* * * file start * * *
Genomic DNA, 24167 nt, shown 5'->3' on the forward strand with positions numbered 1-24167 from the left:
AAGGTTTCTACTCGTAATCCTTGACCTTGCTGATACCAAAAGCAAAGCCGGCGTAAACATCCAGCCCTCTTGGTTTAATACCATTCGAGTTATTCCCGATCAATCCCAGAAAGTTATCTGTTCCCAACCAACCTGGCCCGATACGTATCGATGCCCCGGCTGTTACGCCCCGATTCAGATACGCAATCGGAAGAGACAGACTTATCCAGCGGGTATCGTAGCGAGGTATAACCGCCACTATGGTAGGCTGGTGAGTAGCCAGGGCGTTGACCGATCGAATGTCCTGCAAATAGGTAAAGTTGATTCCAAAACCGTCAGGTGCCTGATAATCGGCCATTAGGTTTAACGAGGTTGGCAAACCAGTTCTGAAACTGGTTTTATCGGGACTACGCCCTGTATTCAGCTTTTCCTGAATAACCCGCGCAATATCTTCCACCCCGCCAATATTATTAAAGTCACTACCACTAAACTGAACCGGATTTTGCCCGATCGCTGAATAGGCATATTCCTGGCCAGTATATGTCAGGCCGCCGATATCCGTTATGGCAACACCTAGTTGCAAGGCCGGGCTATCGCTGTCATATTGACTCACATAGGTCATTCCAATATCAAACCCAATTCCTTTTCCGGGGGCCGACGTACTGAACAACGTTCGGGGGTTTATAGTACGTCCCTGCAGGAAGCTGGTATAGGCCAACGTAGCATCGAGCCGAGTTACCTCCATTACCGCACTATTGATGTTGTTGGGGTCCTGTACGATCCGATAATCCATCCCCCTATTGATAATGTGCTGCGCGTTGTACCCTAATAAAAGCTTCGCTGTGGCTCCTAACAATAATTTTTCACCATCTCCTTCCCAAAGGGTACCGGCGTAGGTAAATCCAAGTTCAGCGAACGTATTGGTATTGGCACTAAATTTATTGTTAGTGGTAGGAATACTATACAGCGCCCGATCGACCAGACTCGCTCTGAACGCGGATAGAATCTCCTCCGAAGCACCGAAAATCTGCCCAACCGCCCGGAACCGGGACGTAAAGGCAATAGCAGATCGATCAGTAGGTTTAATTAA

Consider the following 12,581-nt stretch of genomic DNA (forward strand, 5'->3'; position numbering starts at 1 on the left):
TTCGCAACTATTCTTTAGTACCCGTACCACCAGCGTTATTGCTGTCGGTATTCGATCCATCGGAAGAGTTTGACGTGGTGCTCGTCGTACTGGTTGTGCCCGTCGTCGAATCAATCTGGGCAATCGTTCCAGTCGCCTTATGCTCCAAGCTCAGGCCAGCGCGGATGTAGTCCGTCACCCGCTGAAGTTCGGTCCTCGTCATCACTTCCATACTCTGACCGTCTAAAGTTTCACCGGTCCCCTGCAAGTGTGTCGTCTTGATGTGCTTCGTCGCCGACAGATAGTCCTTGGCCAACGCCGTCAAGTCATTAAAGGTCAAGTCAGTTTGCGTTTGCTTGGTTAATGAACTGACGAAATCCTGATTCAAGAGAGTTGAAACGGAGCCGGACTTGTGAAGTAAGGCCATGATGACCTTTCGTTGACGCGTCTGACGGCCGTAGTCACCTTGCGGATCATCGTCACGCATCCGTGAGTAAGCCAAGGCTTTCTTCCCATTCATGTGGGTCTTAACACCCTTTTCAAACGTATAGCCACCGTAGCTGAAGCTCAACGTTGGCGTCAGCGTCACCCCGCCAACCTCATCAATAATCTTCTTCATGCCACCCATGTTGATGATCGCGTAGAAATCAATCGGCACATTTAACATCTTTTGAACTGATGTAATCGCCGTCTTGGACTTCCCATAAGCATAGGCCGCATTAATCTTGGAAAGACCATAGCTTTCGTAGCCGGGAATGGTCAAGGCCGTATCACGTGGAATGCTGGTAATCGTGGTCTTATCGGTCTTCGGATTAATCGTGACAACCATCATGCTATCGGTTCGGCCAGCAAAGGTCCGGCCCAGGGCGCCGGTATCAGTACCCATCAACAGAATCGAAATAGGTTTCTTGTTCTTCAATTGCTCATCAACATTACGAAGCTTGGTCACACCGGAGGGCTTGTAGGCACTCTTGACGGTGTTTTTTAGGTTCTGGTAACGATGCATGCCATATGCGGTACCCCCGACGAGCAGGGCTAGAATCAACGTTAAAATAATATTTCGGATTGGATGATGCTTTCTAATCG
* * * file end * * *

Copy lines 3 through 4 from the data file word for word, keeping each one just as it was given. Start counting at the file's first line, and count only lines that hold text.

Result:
Consider the following 12,581-nt stretch of genomic DNA (forward strand, 5'->3'; position numbering starts at 1 on the left):
TTCGCAACTATTCTTTAGTACCCGTACCACCAGCGTTATTGCTGTCGGTATTCGATCCATCGGAAGAGTTTGACGTGGTGCTCGTCGTACTGGTTGTGCCCGTCGTCGAATCAATCTGGGCAATCGTTCCAGTCGCCTTATGCTCCAAGCTCAGGCCAGCGCGGATGTAGTCCGTCACCCGCTGAAGTTCGGTCCTCGTCATCACTTCCATACTCTGACCGTCTAAAGTTTCACCGGTCCCCTGCAAGTGTGTCGTCTTGATGTGCTTCGTCGCCGACAGATAGTCCTTGGCCAACGCCGTCAAGTCATTAAAGGTCAAGTCAGTTTGCGTTTGCTTGGTTAATGAACTGACGAAATCCTGATTCAAGAGAGTTGAAACGGAGCCGGACTTGTGAAGTAAGGCCATGATGACCTTTCGTTGACGCGTCTGACGGCCGTAGTCACCTTGCGGATCATCGTCACGCATCCGTGAGTAAGCCAAGGCTTTCTTCCCATTCATGTGGGTCTTAACACCCTTTTCAAACGTATAGCCACCGTAGCTGAAGCTCAACGTTGGCGTCAGCGTCACCCCGCCAACCTCATCAATAATCTTCTTCATGCCACCCATGTTGATGATCGCGTAGAAATCAATCGGCACATTTAACATCTTTTGAACTGATGTAATCGCCGTCTTGGACTTCCCATAAGCATAGGCCGCATTAATCTTGGAAAGACCATAGCTTTCGTAGCCGGGAATGGTCAAGGCCGTATCACGTGGAATGCTGGTAATCGTGGTCTTATCGGTCTTCGGATTAATCGTGACAACCATCATGCTATCGGTTCGGCCAGCAAAGGTCCGGCCCAGGGCGCCGGTATCAGTACCCATCAACAGAATCGAAATAGGTTTCTTGTTCTTCAATTGCTCATCAACATTACGAAGCTTGGTCACACCGGAGGGCTTGTAGGCACTCTTGACGGTGTTTTTTAGGTTCTGGTAACGATGCATGCCATATGCGGTACCCCCGACGAGCAGGGCTAGAATCAACGTTAAAATAATATTTCGGATTGGATGATGCTTTCTAATCG